While it was an unusual, rainy, and shortened, Opening Day in D.C. last week, we’re still thrilled to see baseball’s return (even if it didn’t go the way we wanted). We originally posted this when we won the World Series and wanted to share in honor of Nats Opening Day and the beginning of short, but hopefully, sweet season.
Our scrappy, D.C. hometown team the Nationals recently won the WORLD SERIES! We celebrated when they won, we celebrated with a parade, and we’re gonna keep celebrating by looking at the crucial role trees play in baseball. After all, you can’t hit homers without one very important piece of equipment – a wooden bat ?
Much like guitars, bats can be made from a variety of lumber and different trees have different qualities. Hollow metal (such as aluminum) and composite bats are now standard in most amateur baseball and some professional leagues outside of North America. The non-wooden bats can hit the ball much harder and further than wooden bats, and many leagues are now placing restrictions on their performance. Hilariously enough, the Major League has pretty low key rules about bats – one stipulation is the bat shall be one piece of solid wood. So just what kind of trees make bats?
Maple is a dense wood that gives a baseball bat a heavier feel. Density is directly related to hardness and durability. The denser the wood used to make a bat, the more durable a bat will be and the more pop it will have – perfect for those game-changing homers. We can help you plant a Red Maple for free on your property! While you probably won’t plant it to harvest its wood for bats, you can enjoy its brilliant fall color, the money you saved, and the goodwill from re-treeing D.C.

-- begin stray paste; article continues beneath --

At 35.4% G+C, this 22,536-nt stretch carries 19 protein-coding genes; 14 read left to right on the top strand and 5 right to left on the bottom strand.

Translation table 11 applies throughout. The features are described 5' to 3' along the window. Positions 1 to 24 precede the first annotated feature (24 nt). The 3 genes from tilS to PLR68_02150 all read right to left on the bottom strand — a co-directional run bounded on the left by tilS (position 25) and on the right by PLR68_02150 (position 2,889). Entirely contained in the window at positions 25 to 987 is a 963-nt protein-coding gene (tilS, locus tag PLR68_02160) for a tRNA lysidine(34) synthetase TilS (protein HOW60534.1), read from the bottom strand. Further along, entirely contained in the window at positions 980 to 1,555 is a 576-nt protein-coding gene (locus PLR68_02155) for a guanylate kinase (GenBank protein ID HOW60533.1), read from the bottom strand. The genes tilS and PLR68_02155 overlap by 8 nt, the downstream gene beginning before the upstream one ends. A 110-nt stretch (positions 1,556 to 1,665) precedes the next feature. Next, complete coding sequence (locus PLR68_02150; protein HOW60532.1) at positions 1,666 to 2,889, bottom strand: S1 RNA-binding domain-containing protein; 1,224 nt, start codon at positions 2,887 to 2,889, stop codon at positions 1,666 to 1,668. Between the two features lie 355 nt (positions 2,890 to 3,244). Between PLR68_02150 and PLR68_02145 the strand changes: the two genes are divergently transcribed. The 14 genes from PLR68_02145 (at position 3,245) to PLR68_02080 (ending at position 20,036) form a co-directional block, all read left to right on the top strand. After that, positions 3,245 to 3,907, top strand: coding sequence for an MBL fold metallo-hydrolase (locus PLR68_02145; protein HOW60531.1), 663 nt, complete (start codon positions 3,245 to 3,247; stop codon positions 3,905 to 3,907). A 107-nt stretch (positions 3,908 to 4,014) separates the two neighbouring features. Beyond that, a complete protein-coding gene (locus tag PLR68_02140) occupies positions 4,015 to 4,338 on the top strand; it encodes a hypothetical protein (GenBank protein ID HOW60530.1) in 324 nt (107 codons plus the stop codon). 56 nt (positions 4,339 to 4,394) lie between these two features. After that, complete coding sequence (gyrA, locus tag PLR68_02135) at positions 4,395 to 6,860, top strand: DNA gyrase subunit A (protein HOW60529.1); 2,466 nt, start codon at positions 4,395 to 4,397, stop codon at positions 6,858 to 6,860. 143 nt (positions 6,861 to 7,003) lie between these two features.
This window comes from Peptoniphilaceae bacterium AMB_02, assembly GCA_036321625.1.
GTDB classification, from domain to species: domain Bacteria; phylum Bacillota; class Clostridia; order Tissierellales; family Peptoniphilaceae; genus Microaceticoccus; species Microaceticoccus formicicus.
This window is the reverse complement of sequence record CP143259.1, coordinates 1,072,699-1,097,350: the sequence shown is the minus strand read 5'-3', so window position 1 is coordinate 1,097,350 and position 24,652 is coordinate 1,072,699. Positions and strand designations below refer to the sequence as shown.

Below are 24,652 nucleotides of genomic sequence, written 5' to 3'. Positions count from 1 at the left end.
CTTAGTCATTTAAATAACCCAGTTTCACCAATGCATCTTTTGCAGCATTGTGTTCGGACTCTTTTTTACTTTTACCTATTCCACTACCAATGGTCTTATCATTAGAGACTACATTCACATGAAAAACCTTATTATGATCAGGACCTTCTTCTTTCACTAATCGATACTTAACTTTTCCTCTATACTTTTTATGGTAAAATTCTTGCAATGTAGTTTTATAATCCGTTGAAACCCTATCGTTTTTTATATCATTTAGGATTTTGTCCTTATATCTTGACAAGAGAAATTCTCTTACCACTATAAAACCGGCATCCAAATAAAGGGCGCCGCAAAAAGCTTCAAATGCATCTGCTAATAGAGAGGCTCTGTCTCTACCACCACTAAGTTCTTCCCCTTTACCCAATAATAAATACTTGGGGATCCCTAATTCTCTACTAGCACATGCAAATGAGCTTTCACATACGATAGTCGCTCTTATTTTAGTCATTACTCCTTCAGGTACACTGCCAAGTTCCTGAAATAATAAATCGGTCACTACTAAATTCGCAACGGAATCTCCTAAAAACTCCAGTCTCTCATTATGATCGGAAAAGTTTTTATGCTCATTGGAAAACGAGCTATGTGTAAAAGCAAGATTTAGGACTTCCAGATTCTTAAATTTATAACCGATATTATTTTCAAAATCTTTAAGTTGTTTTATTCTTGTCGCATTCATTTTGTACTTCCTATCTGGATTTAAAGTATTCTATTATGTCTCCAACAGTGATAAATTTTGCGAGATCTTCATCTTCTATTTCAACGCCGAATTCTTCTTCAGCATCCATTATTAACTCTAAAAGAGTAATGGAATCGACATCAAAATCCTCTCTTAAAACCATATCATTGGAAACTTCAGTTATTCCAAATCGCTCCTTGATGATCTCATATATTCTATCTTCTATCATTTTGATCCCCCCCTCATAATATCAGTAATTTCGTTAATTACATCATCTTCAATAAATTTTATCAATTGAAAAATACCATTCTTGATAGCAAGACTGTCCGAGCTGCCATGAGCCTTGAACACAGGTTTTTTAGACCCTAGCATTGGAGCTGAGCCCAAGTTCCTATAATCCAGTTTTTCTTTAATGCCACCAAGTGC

Before maple bats became popular, most traditional wood bats were made of ash. Ash is more flexible than maple, which many players believe allows them to “whip” the barrel through the hitting zone creating more bat speed. Ash is the lightest type of wood bat and offers an excellent combination of strength and forgiveness with its flexible feel. Enjoy these while they last, as Ash trees throughout North America are being decimated by the invasive pest Emerald Ash Borer [EAB]. Due to EAB we don’t plant ash trees, we’d be happy to add a Hackberry, which is a low-maintenance shade tree that can handle just about anything, to your yard (for free!).
Birch bats blend the hard-hitting surface found in maple bats with a lighter, more flexible feel similar to ash. Its flexibility comes from the fact that birch is a softer wood that allows a player to create more whip and generate more bat speed. However, since they’re so soft most birch bats will need to have a “break-in” period in order for the bat to harden as a result of the repetitive impact from hitting the baseball. Remind yourself of Nats Stadium, which sits alongside the Anacostia River, when you plant a River Birch in your yard for free!
While they’re not legal in the Major leagues, composite wood (a combo of composite materials and wood) bats and Bamboo wood bats are the most durable designs on the market.
Overall, over the course of the last 20 years, Maple bats have emerged as the most popular species of wood used by players at the major league level. This is due to the hardness, durability, and overall performance of the wood. Maple bats make up approximately 75% to 80% of all bats used at the major league level.
Bonus baseball and tree-related content – why have I heard about pine tar and baseball?
In baseball, pine tar (which comes from the stumps and roots from pine trees) is that brownish-black, tacky substance some players decide to put on the handle of their bats to help improve their grip and prevent the bat from flying out of their hands. It also allows players to have a more relaxed grip, which can provide more pop on contact.
Top photo courtesy of Getty Images.